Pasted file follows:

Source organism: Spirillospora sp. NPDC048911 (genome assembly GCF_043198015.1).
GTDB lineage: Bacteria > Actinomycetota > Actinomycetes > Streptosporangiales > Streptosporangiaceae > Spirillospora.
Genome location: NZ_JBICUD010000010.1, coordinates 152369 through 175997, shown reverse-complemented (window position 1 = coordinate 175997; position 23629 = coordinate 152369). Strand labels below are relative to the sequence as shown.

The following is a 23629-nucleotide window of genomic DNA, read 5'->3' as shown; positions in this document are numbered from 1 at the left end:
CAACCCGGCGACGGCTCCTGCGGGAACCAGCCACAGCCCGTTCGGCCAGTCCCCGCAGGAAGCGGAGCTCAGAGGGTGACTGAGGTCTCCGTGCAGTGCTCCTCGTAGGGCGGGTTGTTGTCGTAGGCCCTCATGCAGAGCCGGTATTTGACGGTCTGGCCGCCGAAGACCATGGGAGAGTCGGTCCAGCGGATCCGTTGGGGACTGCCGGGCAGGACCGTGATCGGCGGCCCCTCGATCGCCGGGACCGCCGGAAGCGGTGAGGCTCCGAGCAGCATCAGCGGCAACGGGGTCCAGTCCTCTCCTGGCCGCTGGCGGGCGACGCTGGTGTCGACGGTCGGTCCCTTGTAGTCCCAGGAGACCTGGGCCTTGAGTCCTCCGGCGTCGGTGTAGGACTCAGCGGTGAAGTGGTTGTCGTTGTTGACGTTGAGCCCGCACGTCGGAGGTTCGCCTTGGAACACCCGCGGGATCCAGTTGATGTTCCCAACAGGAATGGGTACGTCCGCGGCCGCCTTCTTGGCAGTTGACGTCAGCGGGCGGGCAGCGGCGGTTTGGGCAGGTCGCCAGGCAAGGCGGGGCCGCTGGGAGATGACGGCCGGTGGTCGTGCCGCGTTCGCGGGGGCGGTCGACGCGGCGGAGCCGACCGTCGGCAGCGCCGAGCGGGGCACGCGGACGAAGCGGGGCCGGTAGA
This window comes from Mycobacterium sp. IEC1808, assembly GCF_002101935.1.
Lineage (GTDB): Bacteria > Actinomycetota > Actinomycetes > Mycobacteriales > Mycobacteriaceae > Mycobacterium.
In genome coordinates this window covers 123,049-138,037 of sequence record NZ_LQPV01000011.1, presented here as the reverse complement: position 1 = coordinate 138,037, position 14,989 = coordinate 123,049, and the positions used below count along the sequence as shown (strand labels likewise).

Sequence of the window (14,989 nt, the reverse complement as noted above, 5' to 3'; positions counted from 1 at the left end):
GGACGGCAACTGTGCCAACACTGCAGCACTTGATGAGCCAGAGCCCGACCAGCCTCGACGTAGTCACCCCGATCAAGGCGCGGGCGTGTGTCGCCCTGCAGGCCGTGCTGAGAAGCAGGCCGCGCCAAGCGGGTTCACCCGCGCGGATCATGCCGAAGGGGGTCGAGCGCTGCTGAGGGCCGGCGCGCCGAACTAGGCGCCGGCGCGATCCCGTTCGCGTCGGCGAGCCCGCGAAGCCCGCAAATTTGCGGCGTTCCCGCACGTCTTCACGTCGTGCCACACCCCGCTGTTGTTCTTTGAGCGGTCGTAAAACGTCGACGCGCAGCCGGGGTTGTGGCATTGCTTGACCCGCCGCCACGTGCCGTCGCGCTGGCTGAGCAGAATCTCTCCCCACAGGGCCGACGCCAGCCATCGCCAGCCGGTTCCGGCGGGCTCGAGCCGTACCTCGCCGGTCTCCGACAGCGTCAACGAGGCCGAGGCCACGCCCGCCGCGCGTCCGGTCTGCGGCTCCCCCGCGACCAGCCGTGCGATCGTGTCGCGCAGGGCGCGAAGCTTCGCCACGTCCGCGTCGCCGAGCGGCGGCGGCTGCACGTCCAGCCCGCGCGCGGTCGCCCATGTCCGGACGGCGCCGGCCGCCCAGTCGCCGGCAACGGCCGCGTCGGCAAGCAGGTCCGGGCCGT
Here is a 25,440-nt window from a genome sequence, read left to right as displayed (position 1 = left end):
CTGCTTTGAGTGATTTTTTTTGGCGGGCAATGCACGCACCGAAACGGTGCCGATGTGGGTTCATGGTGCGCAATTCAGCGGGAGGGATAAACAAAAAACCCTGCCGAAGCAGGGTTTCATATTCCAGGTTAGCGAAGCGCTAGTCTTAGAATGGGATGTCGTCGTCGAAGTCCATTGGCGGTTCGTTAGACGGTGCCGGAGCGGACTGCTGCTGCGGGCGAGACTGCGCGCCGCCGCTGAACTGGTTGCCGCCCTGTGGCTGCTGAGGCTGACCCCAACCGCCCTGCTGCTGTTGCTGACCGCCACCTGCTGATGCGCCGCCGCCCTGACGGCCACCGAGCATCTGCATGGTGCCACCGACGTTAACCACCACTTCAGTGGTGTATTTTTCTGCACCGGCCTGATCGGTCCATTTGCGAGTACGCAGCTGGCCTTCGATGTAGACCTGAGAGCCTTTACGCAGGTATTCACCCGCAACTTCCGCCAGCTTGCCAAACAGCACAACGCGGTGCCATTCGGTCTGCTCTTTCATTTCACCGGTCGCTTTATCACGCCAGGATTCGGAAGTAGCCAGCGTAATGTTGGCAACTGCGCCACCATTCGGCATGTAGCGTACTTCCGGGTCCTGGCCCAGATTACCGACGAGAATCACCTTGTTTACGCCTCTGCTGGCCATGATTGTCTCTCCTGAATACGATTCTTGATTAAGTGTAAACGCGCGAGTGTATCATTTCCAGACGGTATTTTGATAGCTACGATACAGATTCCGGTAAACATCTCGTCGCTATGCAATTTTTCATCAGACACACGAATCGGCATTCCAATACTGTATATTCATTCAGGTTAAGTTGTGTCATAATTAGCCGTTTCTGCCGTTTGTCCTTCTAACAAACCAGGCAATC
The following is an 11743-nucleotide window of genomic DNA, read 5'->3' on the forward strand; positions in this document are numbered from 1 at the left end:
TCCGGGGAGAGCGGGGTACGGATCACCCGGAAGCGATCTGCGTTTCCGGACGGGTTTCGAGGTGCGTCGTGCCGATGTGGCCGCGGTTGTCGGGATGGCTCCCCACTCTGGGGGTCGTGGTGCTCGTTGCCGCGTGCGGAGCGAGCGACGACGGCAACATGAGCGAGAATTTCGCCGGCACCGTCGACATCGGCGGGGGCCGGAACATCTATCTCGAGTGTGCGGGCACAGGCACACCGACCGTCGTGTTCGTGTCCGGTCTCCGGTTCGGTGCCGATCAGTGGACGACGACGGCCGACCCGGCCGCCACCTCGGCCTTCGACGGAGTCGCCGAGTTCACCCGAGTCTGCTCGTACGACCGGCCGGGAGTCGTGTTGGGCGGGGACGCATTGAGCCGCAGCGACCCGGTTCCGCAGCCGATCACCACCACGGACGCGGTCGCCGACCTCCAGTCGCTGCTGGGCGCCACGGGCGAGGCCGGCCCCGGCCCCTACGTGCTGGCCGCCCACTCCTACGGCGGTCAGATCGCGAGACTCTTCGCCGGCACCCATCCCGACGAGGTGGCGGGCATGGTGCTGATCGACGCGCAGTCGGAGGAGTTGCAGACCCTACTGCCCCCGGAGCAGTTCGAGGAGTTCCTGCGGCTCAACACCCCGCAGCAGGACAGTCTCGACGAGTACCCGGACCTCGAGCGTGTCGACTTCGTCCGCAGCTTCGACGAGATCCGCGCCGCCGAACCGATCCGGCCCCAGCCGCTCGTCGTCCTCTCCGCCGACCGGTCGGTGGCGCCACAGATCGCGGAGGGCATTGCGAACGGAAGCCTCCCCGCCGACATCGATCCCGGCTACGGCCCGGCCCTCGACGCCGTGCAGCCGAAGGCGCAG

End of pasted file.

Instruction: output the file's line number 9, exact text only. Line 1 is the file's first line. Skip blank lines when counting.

Sequence of the window (14,989 nt, the reverse complement as noted above, 5' to 3'; positions counted from 1 at the left end):